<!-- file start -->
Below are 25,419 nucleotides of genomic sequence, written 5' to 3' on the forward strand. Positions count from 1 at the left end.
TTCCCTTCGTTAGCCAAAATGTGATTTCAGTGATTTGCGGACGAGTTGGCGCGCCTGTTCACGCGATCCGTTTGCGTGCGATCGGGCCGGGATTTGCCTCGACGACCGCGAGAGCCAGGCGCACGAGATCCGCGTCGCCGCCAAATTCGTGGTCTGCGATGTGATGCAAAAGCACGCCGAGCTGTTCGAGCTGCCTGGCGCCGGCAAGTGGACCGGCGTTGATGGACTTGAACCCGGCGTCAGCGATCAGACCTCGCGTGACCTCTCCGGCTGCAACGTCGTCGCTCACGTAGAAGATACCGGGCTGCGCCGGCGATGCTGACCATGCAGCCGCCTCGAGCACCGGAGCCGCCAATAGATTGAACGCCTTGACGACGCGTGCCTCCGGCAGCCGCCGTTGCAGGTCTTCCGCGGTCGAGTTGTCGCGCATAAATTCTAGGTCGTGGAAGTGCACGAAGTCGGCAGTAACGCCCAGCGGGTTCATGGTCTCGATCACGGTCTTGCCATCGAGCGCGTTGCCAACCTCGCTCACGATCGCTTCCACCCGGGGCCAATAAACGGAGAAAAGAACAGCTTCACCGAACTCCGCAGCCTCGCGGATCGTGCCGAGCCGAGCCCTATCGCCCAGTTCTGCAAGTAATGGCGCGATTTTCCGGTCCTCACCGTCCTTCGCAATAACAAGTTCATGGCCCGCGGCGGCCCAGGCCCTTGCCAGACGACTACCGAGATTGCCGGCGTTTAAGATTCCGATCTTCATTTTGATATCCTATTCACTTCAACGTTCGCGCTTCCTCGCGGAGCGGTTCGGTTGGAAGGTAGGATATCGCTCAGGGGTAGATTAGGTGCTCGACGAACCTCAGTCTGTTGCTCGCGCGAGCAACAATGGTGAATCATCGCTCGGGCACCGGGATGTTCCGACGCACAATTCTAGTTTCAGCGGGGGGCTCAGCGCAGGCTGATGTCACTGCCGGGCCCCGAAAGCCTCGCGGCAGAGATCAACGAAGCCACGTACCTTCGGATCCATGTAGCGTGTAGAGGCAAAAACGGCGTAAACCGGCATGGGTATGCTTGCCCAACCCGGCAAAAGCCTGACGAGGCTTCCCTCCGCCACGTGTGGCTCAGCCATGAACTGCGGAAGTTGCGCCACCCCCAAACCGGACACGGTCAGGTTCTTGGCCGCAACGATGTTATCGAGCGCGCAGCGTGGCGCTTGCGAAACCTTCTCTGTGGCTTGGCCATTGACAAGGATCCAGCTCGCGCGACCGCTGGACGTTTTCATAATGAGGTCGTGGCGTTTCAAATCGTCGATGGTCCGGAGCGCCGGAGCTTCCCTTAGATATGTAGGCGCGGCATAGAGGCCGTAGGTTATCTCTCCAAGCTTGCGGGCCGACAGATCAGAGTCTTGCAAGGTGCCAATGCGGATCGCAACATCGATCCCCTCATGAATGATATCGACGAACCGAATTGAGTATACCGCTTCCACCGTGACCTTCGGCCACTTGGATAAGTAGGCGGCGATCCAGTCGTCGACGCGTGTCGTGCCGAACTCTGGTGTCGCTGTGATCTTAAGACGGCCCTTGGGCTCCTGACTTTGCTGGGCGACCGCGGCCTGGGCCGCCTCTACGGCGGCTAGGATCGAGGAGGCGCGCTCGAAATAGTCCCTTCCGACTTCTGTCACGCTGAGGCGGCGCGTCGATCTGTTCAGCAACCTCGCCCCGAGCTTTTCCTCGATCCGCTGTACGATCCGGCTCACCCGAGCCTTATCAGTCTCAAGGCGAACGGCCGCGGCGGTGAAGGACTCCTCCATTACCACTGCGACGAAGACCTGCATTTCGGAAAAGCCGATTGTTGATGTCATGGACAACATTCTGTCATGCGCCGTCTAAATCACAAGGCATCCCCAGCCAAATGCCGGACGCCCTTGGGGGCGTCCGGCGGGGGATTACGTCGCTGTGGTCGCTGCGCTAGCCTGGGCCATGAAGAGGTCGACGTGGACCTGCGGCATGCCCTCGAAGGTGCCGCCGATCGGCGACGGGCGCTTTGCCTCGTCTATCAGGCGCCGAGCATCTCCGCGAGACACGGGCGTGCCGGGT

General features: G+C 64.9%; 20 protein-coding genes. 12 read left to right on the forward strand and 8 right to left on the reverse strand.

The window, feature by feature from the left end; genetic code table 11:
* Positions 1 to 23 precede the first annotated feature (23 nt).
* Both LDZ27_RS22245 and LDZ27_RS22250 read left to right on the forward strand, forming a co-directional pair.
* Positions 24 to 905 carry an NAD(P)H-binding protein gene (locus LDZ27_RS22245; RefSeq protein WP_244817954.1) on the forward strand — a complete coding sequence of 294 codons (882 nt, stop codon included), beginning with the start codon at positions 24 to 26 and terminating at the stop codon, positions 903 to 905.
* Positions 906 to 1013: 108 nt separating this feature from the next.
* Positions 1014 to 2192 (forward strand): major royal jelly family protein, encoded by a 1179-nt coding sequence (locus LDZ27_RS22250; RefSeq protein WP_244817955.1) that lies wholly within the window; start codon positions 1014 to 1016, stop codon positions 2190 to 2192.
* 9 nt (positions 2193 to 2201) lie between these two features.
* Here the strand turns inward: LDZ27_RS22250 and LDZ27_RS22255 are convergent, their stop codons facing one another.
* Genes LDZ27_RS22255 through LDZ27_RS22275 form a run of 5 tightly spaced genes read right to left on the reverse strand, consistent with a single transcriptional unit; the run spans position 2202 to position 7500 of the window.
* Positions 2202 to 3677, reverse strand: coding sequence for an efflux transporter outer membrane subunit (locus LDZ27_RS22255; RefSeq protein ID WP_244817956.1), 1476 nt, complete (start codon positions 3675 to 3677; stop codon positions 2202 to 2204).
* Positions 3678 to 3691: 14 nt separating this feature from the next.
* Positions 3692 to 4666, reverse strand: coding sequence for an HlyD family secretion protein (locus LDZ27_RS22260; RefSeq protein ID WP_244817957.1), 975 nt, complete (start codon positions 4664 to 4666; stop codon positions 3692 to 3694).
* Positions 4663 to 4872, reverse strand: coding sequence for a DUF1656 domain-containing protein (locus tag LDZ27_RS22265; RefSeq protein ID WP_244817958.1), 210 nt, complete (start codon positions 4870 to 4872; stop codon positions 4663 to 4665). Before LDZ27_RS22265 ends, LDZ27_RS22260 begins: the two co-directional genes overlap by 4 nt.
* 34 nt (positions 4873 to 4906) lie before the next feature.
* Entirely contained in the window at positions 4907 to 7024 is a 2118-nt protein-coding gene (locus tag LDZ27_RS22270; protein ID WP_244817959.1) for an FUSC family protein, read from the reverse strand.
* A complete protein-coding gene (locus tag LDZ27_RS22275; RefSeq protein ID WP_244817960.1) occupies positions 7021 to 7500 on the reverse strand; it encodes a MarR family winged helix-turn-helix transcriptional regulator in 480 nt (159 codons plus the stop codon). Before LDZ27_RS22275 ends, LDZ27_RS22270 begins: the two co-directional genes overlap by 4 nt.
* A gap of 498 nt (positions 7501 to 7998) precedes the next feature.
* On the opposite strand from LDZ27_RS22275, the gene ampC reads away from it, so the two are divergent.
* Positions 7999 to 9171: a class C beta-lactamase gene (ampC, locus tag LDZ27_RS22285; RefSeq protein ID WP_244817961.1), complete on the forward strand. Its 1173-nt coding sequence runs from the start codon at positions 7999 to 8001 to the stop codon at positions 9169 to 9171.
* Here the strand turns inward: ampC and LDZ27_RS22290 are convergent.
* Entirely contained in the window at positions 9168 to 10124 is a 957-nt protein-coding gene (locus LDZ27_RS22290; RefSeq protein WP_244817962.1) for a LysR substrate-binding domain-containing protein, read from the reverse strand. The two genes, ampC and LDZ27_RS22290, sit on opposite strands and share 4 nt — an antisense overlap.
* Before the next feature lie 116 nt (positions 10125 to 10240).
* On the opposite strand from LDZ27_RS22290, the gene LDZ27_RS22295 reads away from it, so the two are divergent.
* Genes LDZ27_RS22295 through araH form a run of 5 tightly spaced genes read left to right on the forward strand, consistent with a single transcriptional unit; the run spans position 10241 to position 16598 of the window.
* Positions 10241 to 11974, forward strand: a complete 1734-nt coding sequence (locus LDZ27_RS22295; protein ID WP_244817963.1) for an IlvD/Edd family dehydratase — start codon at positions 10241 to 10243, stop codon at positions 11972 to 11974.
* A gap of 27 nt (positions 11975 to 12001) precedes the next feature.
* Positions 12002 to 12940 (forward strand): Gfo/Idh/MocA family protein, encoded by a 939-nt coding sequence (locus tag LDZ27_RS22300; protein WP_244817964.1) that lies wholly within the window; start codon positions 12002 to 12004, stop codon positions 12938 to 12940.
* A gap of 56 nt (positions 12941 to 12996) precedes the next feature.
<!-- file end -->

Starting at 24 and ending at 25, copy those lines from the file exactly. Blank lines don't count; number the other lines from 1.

* Entirely contained in the window at positions 9168 to 10124 is a 957-nt protein-coding gene (locus LDZ27_RS22290; RefSeq protein WP_244817962.1) for a LysR substrate-binding domain-containing protein, read from the reverse strand. The two genes, ampC and LDZ27_RS22290, sit on opposite strands and share 4 nt — an antisense overlap.
* Before the next feature lie 116 nt (positions 10125 to 10240).